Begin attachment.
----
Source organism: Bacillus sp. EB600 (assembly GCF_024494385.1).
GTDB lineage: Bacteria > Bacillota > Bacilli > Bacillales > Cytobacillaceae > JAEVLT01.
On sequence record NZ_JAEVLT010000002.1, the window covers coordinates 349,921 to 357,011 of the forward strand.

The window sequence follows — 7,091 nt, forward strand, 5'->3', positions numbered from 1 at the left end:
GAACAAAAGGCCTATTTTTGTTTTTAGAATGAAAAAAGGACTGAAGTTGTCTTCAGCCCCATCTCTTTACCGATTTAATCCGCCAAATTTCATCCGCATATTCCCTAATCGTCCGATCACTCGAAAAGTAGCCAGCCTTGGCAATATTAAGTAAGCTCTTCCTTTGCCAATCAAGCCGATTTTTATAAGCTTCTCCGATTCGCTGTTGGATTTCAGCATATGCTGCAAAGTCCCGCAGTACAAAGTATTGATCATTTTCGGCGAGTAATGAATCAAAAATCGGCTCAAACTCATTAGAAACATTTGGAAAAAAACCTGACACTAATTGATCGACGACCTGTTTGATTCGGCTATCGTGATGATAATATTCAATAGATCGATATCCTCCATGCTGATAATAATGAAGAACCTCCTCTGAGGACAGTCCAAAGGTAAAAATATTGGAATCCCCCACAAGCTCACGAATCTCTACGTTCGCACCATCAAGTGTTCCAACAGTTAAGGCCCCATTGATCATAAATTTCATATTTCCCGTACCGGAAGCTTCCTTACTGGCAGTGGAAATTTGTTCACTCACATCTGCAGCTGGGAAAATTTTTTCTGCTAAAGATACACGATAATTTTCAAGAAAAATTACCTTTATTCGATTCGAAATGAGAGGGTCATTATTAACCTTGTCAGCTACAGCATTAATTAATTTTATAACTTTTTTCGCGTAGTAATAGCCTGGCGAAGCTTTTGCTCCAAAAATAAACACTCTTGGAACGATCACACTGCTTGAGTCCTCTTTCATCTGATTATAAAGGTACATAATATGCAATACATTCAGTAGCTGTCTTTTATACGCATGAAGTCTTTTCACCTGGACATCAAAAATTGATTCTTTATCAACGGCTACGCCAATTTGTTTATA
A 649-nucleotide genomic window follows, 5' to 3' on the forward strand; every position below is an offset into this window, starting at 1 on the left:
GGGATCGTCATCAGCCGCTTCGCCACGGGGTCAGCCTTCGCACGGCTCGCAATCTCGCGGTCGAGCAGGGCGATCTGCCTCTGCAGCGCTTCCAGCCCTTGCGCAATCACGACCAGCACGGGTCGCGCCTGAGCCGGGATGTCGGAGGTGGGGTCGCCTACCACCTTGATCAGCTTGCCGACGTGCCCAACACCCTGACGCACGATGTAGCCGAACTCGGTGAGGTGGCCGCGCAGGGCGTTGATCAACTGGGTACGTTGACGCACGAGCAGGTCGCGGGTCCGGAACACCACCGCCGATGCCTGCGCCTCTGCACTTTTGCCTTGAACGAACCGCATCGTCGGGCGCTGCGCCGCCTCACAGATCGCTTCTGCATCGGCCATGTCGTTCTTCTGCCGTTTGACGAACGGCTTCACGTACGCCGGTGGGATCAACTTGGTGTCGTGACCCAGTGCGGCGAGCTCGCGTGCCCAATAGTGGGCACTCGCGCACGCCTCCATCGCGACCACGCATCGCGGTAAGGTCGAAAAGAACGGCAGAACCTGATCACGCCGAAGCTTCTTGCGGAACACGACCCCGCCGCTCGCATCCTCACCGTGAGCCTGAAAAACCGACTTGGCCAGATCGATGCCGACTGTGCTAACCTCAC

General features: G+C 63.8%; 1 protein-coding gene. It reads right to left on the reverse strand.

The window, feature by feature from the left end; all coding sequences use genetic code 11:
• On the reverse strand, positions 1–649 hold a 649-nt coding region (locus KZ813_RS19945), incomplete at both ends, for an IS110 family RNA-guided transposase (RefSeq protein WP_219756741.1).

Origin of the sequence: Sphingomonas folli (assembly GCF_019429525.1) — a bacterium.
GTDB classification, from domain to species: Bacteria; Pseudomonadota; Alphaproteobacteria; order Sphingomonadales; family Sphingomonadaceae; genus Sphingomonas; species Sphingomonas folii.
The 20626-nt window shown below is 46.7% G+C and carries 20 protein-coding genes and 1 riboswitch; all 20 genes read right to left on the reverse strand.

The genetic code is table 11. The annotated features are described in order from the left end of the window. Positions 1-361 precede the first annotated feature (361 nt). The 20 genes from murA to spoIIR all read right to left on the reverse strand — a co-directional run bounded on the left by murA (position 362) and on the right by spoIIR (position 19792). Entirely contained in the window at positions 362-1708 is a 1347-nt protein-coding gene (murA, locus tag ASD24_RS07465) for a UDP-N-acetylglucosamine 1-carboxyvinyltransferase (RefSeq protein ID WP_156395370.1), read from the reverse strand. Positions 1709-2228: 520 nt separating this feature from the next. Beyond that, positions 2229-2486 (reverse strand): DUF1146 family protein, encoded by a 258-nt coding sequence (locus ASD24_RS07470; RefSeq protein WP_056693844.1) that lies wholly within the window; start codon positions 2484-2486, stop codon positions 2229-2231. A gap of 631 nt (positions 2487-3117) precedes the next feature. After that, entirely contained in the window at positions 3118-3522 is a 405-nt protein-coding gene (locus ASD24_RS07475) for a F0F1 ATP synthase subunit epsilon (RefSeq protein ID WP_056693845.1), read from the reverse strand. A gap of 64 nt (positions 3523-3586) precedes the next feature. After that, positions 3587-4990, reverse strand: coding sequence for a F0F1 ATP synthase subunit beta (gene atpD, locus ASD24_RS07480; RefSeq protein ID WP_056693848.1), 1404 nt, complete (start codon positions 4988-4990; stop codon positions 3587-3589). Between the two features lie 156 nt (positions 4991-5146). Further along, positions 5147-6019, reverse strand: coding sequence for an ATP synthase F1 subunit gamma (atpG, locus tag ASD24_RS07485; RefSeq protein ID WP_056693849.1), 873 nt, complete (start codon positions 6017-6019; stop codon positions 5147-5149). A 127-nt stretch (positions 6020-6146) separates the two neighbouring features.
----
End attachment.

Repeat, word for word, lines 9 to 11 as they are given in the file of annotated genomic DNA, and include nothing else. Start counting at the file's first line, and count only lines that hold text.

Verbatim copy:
The window, feature by feature from the left end; all coding sequences use genetic code 11:
• On the reverse strand, positions 1–649 hold a 649-nt coding region (locus KZ813_RS19945), incomplete at both ends, for an IS110 family RNA-guided transposase (RefSeq protein WP_219756741.1).

Origin of the sequence: Sphingomonas folli (assembly GCF_019429525.1) — a bacterium.